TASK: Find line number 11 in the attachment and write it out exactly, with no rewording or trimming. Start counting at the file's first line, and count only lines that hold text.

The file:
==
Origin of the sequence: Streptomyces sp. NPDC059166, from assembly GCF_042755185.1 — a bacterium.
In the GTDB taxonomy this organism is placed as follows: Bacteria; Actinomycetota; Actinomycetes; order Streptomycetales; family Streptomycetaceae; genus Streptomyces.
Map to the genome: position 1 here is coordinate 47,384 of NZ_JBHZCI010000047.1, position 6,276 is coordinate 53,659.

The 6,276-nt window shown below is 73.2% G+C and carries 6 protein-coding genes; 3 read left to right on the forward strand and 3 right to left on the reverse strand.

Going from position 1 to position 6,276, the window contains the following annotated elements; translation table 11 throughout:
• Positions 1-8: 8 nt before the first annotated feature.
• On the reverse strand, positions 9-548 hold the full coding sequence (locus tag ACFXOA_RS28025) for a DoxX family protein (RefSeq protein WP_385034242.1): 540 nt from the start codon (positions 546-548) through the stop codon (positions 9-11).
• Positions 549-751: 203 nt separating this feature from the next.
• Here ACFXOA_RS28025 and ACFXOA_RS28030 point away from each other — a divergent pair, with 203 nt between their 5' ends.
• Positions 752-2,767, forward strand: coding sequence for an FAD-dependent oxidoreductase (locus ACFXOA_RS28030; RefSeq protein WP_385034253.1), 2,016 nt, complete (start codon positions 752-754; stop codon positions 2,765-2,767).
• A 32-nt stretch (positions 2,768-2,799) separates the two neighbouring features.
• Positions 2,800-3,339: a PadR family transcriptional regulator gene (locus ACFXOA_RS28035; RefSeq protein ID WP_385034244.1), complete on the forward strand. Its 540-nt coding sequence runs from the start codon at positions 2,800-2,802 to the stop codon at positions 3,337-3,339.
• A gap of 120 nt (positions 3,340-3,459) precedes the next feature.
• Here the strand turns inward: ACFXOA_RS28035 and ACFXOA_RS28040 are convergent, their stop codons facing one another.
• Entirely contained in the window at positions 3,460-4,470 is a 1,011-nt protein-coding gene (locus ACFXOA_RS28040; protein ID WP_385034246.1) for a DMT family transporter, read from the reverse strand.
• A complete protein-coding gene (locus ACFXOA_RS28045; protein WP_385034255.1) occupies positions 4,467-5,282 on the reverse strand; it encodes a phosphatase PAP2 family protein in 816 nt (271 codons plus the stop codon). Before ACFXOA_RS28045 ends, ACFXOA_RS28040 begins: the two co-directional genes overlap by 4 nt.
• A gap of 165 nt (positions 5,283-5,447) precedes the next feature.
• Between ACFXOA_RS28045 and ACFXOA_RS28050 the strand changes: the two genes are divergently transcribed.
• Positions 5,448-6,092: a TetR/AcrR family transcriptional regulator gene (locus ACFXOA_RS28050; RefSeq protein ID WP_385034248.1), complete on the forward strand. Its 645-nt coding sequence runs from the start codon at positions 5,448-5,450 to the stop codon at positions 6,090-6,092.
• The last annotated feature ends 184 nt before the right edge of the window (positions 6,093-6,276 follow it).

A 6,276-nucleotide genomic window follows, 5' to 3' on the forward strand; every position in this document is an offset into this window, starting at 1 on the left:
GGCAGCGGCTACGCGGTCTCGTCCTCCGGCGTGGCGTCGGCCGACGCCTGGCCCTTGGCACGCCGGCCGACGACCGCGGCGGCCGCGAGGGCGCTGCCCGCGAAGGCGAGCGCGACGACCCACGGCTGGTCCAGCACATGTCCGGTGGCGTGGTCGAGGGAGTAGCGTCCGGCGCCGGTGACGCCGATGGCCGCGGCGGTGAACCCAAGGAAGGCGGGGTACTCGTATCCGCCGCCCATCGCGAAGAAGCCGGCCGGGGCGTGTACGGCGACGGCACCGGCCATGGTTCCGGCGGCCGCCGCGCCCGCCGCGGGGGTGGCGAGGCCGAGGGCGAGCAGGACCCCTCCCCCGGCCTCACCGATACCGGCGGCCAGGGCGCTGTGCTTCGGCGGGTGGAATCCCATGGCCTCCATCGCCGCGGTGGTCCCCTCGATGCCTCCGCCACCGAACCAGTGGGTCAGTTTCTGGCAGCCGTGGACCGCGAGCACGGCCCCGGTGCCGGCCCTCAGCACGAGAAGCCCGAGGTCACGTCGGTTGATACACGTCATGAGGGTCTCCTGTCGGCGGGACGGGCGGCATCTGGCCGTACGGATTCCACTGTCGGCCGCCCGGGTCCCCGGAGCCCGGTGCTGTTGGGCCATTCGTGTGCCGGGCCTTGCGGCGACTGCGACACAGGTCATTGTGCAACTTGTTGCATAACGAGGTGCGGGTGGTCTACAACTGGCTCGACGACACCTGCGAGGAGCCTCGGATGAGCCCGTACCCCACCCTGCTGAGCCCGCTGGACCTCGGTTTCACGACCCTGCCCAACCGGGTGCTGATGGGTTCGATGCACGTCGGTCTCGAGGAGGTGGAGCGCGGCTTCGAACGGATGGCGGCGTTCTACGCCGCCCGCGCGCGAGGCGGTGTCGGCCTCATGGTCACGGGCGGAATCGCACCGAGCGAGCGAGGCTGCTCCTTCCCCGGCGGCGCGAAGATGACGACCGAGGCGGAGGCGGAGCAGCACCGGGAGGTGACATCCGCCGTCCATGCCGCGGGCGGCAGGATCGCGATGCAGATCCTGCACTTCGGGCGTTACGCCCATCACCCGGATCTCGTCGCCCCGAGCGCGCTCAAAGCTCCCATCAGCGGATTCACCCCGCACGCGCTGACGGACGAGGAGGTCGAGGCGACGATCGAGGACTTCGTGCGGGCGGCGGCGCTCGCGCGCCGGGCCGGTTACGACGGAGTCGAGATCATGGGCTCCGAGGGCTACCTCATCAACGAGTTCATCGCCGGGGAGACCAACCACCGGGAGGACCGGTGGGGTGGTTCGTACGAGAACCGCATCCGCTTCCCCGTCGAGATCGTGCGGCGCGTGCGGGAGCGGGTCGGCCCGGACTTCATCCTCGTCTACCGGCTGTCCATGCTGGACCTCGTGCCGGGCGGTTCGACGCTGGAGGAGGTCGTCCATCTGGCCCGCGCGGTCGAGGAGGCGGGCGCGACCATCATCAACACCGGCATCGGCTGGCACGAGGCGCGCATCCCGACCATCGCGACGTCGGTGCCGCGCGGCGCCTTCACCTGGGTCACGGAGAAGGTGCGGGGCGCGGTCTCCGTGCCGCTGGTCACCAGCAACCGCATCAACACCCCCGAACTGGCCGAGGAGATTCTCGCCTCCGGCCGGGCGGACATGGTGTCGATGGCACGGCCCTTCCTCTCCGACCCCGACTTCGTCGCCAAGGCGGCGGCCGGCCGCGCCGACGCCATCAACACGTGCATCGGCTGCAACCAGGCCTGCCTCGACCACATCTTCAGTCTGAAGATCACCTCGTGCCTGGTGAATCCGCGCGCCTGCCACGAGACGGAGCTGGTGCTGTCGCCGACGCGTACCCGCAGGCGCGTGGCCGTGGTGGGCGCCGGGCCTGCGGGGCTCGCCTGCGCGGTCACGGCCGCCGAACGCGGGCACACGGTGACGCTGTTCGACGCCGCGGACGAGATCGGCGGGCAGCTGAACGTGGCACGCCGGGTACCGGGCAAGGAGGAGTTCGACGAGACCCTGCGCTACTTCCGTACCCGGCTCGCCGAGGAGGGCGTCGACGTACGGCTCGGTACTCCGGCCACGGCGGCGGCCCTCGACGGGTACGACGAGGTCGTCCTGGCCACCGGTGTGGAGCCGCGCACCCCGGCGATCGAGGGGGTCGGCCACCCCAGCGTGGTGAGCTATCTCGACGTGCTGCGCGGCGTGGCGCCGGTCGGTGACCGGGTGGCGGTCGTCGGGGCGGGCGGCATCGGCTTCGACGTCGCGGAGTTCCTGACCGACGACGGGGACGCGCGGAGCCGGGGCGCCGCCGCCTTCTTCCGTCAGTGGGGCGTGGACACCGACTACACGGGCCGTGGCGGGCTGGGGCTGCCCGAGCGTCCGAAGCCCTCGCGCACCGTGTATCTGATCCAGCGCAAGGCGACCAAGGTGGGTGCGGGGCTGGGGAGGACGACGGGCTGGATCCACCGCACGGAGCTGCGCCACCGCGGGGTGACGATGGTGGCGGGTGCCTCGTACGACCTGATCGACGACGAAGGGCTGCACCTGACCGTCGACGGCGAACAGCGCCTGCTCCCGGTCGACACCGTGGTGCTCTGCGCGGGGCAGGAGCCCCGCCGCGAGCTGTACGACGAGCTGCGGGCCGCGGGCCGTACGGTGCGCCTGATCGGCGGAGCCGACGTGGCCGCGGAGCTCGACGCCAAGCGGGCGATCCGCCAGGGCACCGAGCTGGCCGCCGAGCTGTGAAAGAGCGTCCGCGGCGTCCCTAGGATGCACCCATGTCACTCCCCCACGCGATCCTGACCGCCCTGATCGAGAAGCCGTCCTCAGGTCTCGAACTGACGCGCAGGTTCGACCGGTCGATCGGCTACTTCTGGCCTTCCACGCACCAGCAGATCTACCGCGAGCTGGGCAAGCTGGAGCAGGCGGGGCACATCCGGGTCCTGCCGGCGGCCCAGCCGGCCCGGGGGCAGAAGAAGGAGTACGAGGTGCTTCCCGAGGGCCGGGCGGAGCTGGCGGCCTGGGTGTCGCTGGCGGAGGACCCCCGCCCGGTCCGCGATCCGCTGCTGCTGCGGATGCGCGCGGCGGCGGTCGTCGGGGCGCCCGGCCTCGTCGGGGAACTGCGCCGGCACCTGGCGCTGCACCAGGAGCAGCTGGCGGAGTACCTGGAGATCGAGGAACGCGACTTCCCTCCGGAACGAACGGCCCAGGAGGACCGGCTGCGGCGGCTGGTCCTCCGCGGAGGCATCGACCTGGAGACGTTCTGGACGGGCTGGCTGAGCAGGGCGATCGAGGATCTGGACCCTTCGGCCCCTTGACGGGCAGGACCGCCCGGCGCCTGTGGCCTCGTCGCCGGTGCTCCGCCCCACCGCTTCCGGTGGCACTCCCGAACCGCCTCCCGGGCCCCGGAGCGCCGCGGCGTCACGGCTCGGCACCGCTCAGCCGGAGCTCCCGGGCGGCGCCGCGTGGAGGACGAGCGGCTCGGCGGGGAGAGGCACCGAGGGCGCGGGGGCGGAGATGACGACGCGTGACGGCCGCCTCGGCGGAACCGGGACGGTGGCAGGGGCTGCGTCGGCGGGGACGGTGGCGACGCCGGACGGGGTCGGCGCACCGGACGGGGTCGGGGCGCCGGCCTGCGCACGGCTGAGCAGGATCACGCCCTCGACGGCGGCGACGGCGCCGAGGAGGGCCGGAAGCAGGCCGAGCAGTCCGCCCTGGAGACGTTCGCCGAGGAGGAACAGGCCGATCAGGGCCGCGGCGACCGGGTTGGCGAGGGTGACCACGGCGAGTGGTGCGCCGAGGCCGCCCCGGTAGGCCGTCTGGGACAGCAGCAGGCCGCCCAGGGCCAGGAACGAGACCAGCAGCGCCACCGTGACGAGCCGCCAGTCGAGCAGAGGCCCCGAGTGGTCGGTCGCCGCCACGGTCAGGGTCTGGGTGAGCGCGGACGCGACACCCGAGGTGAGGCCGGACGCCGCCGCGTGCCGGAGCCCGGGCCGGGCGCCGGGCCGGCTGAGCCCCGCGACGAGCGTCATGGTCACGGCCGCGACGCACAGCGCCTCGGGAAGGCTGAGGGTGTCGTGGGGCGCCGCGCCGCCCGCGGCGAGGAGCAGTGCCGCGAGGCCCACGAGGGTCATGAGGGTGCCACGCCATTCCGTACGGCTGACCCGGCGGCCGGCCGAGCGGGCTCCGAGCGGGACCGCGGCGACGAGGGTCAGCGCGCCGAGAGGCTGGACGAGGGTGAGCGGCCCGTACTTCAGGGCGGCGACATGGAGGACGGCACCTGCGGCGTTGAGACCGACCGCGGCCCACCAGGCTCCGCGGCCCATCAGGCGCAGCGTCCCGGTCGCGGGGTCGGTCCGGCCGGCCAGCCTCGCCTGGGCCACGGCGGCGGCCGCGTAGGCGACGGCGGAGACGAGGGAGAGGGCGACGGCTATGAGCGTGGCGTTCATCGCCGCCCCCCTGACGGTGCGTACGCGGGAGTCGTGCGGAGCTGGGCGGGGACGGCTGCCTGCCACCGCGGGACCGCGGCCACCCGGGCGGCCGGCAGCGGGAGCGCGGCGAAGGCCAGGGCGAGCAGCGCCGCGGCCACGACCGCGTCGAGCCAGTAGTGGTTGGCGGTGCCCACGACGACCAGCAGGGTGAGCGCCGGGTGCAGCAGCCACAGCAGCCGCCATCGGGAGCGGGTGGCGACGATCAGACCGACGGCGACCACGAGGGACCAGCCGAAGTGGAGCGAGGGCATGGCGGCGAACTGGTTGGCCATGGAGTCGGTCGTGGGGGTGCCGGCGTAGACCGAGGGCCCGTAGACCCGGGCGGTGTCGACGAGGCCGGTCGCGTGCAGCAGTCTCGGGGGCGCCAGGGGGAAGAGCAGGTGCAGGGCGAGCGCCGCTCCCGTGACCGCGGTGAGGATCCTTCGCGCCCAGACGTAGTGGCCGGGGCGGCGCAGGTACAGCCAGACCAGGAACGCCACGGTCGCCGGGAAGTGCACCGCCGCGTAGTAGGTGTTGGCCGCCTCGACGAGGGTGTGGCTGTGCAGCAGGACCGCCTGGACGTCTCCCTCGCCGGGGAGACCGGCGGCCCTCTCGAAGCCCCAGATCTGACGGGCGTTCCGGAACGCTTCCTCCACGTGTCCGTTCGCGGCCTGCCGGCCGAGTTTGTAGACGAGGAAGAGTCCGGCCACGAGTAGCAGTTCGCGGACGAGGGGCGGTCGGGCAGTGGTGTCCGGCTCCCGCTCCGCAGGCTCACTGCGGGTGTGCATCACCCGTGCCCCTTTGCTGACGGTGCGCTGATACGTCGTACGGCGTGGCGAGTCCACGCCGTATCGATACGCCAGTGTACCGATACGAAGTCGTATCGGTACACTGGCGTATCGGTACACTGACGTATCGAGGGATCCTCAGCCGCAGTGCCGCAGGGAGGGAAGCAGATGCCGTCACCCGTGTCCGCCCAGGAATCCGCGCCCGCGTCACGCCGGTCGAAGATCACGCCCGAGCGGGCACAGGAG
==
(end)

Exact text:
• A 32-nt stretch (positions 2,768-2,799) separates the two neighbouring features.